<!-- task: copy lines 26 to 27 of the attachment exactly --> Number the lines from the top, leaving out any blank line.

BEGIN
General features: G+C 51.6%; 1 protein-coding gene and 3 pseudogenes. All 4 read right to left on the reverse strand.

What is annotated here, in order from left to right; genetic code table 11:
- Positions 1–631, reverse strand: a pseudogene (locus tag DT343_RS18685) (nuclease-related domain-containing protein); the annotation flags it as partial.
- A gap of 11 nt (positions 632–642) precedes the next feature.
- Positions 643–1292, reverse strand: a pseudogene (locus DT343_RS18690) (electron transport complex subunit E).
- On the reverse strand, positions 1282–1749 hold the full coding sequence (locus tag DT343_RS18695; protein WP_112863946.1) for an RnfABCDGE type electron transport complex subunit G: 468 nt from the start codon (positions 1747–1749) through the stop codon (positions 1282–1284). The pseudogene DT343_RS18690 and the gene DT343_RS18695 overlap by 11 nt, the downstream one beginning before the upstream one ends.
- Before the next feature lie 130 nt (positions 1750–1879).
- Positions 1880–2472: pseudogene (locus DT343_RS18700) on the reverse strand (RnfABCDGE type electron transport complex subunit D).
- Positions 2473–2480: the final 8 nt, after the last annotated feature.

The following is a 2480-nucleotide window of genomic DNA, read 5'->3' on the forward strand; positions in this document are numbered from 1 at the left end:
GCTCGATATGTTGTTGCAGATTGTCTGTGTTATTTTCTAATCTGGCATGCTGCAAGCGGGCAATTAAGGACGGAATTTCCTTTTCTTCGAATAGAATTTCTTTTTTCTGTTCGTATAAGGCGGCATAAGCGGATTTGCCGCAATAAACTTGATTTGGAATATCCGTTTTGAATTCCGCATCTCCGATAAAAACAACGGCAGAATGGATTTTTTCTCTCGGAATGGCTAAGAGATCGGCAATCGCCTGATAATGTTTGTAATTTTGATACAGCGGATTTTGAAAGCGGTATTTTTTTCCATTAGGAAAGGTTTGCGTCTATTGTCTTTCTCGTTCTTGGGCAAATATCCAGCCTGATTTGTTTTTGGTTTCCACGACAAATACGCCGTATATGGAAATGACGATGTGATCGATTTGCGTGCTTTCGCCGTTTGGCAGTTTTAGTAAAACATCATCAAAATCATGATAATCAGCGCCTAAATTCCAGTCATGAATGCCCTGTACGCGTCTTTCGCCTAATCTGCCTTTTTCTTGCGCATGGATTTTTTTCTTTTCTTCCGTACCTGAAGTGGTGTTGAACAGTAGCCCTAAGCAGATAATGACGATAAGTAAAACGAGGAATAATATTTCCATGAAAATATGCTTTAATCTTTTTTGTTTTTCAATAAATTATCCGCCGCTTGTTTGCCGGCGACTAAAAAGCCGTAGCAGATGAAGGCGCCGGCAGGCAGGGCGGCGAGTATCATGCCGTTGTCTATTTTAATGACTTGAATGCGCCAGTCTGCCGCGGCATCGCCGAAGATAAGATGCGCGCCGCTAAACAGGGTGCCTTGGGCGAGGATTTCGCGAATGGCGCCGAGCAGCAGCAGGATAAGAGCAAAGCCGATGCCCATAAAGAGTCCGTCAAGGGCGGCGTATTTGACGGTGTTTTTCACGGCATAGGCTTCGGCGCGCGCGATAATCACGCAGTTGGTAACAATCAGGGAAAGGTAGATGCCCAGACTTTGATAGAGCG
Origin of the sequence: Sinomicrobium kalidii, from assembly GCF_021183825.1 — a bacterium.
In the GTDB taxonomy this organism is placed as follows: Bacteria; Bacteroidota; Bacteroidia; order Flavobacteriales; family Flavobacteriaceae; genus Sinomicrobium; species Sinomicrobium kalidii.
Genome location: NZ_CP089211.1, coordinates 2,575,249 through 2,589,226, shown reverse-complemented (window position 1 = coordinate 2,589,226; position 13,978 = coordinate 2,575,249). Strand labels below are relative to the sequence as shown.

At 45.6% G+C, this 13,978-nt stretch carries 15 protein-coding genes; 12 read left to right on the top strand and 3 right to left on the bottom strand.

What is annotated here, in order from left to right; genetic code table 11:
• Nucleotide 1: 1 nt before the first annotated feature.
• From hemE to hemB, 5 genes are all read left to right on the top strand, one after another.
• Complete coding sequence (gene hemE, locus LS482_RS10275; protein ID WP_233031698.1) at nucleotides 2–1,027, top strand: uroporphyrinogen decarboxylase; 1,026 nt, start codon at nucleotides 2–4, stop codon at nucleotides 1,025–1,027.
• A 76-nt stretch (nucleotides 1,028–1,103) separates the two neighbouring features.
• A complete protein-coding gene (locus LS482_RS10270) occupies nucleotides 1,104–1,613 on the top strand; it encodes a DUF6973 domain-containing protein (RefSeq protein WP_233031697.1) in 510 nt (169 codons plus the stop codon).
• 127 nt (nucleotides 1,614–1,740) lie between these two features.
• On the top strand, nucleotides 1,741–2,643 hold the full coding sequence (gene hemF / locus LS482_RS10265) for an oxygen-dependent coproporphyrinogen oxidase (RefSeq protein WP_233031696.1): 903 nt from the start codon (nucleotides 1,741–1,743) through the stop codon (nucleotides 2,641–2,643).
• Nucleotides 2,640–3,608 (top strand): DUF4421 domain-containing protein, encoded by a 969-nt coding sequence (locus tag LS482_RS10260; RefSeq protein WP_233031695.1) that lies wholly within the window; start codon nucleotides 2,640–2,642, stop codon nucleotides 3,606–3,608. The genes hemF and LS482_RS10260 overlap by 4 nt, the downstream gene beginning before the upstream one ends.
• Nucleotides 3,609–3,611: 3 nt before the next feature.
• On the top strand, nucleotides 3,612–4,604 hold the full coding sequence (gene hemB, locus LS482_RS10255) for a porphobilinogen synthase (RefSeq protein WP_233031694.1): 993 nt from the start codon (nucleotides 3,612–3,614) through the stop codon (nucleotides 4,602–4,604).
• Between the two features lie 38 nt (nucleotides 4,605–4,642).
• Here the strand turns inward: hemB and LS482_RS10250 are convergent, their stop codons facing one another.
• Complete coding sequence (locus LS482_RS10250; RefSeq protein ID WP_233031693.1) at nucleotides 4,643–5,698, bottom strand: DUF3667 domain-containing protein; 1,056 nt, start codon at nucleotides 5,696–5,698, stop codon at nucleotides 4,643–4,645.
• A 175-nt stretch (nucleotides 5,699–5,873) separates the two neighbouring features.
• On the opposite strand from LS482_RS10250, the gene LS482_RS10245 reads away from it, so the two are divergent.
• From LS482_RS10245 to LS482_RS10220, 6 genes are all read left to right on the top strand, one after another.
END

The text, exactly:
• On the top strand, nucleotides 3,612–4,604 hold the full coding sequence (gene hemB, locus LS482_RS10255) for a porphobilinogen synthase (RefSeq protein WP_233031694.1): 993 nt from the start codon (nucleotides 3,612–3,614) through the stop codon (nucleotides 4,602–4,604).
• Between the two features lie 38 nt (nucleotides 4,605–4,642).